October 27, 2006

Keep On Rockin´ In The Third(?) World

Back when I was in Argentina in May, something--possibly a gigantic pothole on the freeway--led my friend Andrés to yell something like, "Hijo de mil putas y la puta que te parió!! This sort of shit is why we´re still a third world country!"
Since then, I´ve been thinking a lot about what it means to be in the Third World. From what I understand, the First World was comprised of the countries that were aligned with democracy and "the west" in the Cold War. The Second World was all the Communist countries. And the Third World was made up of the leavings. That may be completely wrong, but I believe I read it somewhere, and if I do find out it´s wrong, I probably won´t change it.
But any case, it would appear that the whole "Worlds" system is now antiquated and doesn´t really apply, yet people still constantly talk about the Third World. So what does it mean to be in the Third World? Is Argentina--or, more immediately useful for me to understand, is Costa Rica--a Third World country?
When I think of the Third World, I basically think of little kids with giant, malnourished stomachs; an over-representation of warlords, druglords, and possibly even gaylords; chaotic and possibly even deadly traffic; random violence; crappy buildings that sometimes don´t have four walls; and, most importantly, potholes in the streets. Where does Costa Rica fit into this rubric, then?
As for the little kid/big belly test, Costa Rica is passing with flying colors, from what I´ve seen. In fact, there seems to be just about as many chubby, over-indulged kids here as in the US or Germany. And if the kids are looking at a future in which they eat as much as Abulea serves us in our house, then they shall likely never lack for nutriton nor sustinence.
Test two: Warlords, druglords, and gaylords. Costa Rica doesn´t even have an army, so there´s little likelyhood of a warlord rebellion. Then again, without an army, I suppose someone with a few big guns and a few even-bigger dreams might be able to take over the country, if he really set his mind to it. As for druglords, I haven´t seen any evidence that there is a major drug problem here. That seems to be located more in the other Central American countries, as well as South America. I have heard that there is an abundance of drugs in Costa Rican tourist locales, but I´ve not really visited any of them. As far as Costa Ricans, the majority that I know seem to have a lower permissiveness than Europeans and even Americans when it comes to matters of sobriety (or lack thereof). And gaylords...I´m not even sure what a gaylord is. I guess just someone who is really, really gay. I mainly put it in the list because lists are more powerful and attention-getting when they´re grouped in threes. But there also seems to be a lower acceptance here of homosexuality than in Europe and the US. Although I´m not sure whether we should chalk this one up to the Catholic Church, the macho culture, or the fact that leather chaps would be too hot in Costa Rica´s climate.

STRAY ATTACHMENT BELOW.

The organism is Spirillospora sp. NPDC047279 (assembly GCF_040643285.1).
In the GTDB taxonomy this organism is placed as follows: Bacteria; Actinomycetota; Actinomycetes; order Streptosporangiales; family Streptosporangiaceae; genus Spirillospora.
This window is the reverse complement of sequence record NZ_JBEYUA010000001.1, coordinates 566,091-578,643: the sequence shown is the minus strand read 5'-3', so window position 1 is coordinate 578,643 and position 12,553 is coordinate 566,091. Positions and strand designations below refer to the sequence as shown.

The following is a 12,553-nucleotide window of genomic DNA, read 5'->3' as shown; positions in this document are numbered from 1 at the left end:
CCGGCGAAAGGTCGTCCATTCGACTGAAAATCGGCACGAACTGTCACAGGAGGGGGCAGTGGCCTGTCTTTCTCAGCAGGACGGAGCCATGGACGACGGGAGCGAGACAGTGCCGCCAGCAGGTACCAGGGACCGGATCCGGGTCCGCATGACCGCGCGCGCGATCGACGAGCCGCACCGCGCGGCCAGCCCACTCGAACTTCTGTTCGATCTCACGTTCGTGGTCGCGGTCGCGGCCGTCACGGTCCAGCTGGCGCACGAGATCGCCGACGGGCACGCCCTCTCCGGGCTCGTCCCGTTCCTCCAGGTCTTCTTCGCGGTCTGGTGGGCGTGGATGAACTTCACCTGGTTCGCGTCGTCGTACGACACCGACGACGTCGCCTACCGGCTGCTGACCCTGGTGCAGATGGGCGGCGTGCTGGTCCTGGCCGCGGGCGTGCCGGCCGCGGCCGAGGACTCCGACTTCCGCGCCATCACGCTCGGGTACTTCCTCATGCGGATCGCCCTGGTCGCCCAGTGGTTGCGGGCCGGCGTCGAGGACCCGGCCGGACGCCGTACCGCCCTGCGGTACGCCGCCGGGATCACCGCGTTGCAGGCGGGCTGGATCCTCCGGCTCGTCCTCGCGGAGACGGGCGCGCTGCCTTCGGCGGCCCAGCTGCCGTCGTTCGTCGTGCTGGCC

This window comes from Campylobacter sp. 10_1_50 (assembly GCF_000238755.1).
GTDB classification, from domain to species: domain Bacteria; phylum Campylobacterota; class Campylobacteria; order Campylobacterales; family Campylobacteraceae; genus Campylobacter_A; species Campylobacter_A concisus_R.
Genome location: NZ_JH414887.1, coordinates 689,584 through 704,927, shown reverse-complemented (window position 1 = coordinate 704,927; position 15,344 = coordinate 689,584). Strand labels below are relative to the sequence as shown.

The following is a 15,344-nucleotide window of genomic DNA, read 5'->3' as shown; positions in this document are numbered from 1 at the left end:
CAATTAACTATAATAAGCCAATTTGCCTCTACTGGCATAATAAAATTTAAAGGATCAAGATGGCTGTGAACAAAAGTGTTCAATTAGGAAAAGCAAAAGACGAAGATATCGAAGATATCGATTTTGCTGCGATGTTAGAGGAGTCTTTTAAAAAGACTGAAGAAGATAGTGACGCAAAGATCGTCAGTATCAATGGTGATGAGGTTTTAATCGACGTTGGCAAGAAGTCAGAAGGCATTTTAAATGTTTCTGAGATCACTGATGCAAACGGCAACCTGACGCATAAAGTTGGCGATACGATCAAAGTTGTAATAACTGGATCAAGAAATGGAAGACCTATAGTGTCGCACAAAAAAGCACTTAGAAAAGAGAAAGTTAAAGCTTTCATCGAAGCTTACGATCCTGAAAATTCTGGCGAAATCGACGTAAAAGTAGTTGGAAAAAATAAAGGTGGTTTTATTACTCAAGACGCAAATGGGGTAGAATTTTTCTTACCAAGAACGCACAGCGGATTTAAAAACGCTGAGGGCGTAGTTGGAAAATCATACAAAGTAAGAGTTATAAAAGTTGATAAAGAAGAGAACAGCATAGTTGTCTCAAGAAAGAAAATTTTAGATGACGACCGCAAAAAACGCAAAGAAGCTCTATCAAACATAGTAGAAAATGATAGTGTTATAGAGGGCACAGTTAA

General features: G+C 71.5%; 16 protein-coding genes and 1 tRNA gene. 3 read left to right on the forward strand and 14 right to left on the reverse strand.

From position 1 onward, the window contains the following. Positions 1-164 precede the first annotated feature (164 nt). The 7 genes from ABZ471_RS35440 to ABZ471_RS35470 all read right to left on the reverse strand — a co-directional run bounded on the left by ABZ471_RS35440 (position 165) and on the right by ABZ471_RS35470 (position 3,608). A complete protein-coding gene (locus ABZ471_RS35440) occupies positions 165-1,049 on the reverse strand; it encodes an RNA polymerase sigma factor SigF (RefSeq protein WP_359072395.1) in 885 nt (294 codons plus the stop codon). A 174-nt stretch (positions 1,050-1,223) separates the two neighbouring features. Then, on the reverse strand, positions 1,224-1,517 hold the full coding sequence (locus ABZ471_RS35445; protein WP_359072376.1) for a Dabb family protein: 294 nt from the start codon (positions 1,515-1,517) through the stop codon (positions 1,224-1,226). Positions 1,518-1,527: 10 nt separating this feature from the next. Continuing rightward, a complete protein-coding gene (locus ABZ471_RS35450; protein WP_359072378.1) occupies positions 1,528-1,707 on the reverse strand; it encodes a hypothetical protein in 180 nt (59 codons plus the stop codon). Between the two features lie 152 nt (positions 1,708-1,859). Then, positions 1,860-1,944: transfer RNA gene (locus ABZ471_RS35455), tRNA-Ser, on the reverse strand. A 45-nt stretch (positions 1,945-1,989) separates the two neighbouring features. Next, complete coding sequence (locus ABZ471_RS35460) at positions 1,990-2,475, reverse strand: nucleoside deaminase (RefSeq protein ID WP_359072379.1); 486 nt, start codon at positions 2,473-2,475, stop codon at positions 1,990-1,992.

Chaotic and possibly deadly traffic, anyone? Here´s our first real Third World point. There doesn´t seem to be much traffic in terms of congestion, but in terms of chaos, this place can hold it´s own. The roads of Costa Rica combine potholes that often take up a whole lane in a two-lane road, cliff-side roads, high speeds, lack of seatbelts, screaming kids, and blind-corner passing. And that´s just in the microbus I take to and from school! I swear, that bus is a little piece of Mr. Toad´s Wild Ride at times. One day Luís, the wonderfully nice and infinitely-patient driver, will swerve to avoid a person standing in the middle of the highway, and the bus will careen off a small cliff near the school. All that will be left by the charred ruins of the little Toyota will be the gaudy, ostentatious Transformer knock-offs and Strawberry Shortcake backbacks thrown from the wrekage.
Speaking of driving stories, I can segue nicely into the next category: random violence. Most of the houses in the cities here have window bars, gates, spikes, broken glass, barbed wire, or any combination of the above elements to keep out intruders. Cars are similarly protected. A car that Ángela borrowed from her brother or father had a giant lock to secure the shifter to the chassis, a huge metal bracket to bind all the petals together, an electronic-equipment disabler that needed to be activated with a chip on the keychain, and a machete in the backseat. Apparently there´s a breathtaking amount of property crime here. Someone even stole a park bench from Abuela´s porch last year, which they had to lift OVER her metal security fence (with spikes). Needless to say, her new bench is chained to the porch. Still, in general, I feel very safe here for some reason, and I simply found a place to hide my paycheck in my room since I don´t have a bank account. But then again, I´m retarded.
As a quick machete-related aside, I´d like to say that on the bus ride to school this very morning, we saw a guy walking down the highway with a machete. He was even carrying it in his hand, chop-ready, with the case in the opposite hand. If the road hadn´t been paved, one could have perhaps expected that he was going to clear a path on his commute to work. But there was certainly a road. Still, for some reason, a machete doesn´t seem so out of place here, and I´m finding out that pretty much anyone I talk to that´s been here a while seems to own one. It´s like Costa Rica´s answer to America´s battery-powered, talking bullshit trinkets that most houses seem to have (see Ho Ho Ho Santa or Bigmouth Billy the Talking Bass for more information). Nonetheless, here when you see someone with a machete, you think, "He´s going to cut something down." If you see someone in the U.S. with a machete, you think, "He´s going to cut someONE down!"
Anyhow, in terms of crappy buildings, Costa Rican houses and businesses are generally pretty solid, but at times they´re missing a wall. That´s generally not due to neglect, though, but rather to climate. I didn´t really make notice of it until I´d lived in the house for about two weeks, but the hall off Abuela´s kitchen is completely open to the outside world, with no door to keep out the elements (or lizards, cockroaches, and even a random crab, as we found two days ago). The open-ness is generally good, though, as it allows the free circulation of air. Plus, especially compared to Colorado, it doesn´t really get too cold here.
So what about potholes? Hell, yeah, there are potholes. Lots of ´em.
Anyhow, it seems that Costa Rica is only scoring about a 40% on the Ryan Sitzman Third World Index. It´s my conclusion that I´m not in a Third World country, but at the same time, I´m not sure where that leaves me. All I know, though, is that I´m loving the shit out of Coast Tasty! And I also know that it´s coffee time, so I´m gonna get home ASAP for some of that black gold!